Black Hat USA conference in Las Vegas, a number of security researchers demonstrated new ways of attacking cloud computing services. One of the more notable presentations, "Clobbering the Cloud," looked at the vulnerabilities in Amazon's cloud infrastructure, Apple's MobileMe service, and Salesforce.com's cloud platform. Another demonstration showed how both Microsoft and Amazon used insecure methods for password retrieval. And still another presentation examined how the supposedly secure protocol SSL could be defeated.At last week's
But hacks alone aren't the only dangers to be found when moving to the cloud, as the Black Hat presentations quickly made clear. In reviewing the dangers brought up by the researchers, it was enough to make anyone wonder: is cloud computing putting us and our data at risk?
Cloud Danger #1: All Yours Eggs in One Basket
In Sensepost's presentation about cloud vulnerabilities (available here as a PowerPoint download), they make note of the fact that moving your data to a cloud service is the equivalent of "putting all your eggs in one basket." Not too long ago, we saw a perfect example of the worst-case scenario of doing just that. Earlier this year, social bookmarking site Ma.gnolia experienced a server crash that resulted in massive data loss - enough to shut down the service for good. Users' bookmarks were unrecoverable. Permanently.
Salesforce.com customers were locked out of their critical business applications during a service outage. And finally, they mentioned Nokia's Ovi crash which resulted in three weeks of lost user data as contacts simply disappeared from people's phones. There were no backups in place, either.While that incident may have had only a minimal impact on the world at large, Sensepost pointed out a few other examples that were much worse including that of online storage service MediaMax (also called The Linkup) which went out of business following a system administration error that deleted active customer data. Then there was the incident where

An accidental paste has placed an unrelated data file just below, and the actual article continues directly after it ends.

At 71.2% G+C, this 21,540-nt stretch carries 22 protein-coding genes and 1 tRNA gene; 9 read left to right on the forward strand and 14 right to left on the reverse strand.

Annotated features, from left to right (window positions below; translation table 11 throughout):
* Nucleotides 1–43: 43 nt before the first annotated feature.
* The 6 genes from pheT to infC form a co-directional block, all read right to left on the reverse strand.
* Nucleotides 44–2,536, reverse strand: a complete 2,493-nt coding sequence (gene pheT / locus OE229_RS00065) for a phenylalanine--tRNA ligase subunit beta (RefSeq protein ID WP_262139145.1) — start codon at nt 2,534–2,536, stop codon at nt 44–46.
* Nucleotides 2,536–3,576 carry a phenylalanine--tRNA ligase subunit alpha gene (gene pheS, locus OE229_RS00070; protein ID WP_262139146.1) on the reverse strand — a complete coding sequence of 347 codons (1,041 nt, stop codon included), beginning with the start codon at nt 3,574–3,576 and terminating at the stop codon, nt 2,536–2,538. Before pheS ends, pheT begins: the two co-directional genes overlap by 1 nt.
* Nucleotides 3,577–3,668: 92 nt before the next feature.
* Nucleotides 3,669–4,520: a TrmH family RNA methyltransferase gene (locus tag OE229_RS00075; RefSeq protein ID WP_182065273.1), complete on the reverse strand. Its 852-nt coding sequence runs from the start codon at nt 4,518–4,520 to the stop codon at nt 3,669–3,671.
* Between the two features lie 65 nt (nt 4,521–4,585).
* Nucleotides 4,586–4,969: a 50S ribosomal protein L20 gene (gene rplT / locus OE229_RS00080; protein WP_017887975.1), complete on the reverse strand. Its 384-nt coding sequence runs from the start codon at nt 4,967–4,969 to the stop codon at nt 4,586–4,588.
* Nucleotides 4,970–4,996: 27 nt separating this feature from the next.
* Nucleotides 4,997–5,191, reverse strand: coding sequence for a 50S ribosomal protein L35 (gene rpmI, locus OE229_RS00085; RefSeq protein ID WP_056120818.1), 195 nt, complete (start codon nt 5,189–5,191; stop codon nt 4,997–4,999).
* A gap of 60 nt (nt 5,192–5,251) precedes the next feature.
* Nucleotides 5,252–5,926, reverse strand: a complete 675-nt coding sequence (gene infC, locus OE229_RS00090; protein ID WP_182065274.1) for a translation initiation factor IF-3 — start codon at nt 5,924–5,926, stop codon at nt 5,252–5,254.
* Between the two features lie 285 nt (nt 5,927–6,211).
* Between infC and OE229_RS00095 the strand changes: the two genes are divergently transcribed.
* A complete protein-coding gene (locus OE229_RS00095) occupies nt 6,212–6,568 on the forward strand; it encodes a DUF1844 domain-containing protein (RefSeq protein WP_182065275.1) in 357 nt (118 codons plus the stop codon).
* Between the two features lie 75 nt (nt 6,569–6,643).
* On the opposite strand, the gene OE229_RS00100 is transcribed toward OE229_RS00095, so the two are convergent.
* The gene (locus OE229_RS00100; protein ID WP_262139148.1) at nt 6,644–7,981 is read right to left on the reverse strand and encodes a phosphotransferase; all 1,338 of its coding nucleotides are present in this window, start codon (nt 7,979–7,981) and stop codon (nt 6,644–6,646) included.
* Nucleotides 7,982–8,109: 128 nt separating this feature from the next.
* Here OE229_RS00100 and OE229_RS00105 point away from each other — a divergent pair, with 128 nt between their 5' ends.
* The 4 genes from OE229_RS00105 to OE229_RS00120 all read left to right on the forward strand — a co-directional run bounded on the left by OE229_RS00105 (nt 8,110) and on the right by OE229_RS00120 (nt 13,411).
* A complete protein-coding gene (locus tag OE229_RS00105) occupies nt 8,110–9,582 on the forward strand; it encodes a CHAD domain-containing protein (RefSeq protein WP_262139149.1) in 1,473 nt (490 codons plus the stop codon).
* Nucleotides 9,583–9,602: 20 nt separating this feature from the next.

These incidents highlight some of the pitfalls that can come from trusting cloud services, and it's precisely for those reasons that enterprise IT is making the move at a much slower rate than consumers. This is especially true in heavily regulated industries where compliance is an issue. Sensepost's presentation quotes Tim Mather, RSA Security Strategist, on this point: "If it's non-regulated data, go ahead and explore. If it is regulated, hold on. I have not run across anyone comfortable putting sensitive/regulated data in the cloud."
Cloud Danger #2: Too Much Trust?
In another part of the Sensepost presentation, they looked specifically at vulnerabilities of Amazon's Web Services. To start off, they detailed the process involved in setting up a new instance on Amazon's Elastic Compute Cloud (EC2). The first step is to create a new Amazon Machine Image (AMI) containing your applications, libraries, data, and other associated configuration settings. However, as an alternative, you could use a pre-configured templated image to get up and running quickly.
There's only one problem with that, though. While Amazon has provided 47 machine images they built themselves, the remaining 2721 images were build by other EC2 users. Can you really believe that all of these images were built securely? Basically, the template directory is just a big archive of user-generated content. And you know what user-gen content is like... risky.
Sensepost asks: Do people really just run machines other people create? Apparently, the answer is yes.
The rest of the presentation went on to demonstrate a hack that allowed them to steal others' machine time by setting up images that included "back doors" in them and tricking other EC2 customers into using those compromised images as their EC2 template.
Cloud Danger #3: Reliance on Passwords
Twitter had their online accounts accessed by a hacker and numerous sensitive corporate documents stolen. The documents were housed in Google's online web office service Google Docs. Although Google was not to blame for the break-in, the hack may not have ever occurred in the first place if documents were securely hosted on-site, behind a firewall. Instead, the entire company data was only one password crack away from discovery.Another issue with cloud computing services is that, despite the numerous protections built into a cloud service itself, any account is only as secure as the password used to access it. A recent example of the consequences of insecure passwords was seen during what has now become known as "Twittergate." The microblogging service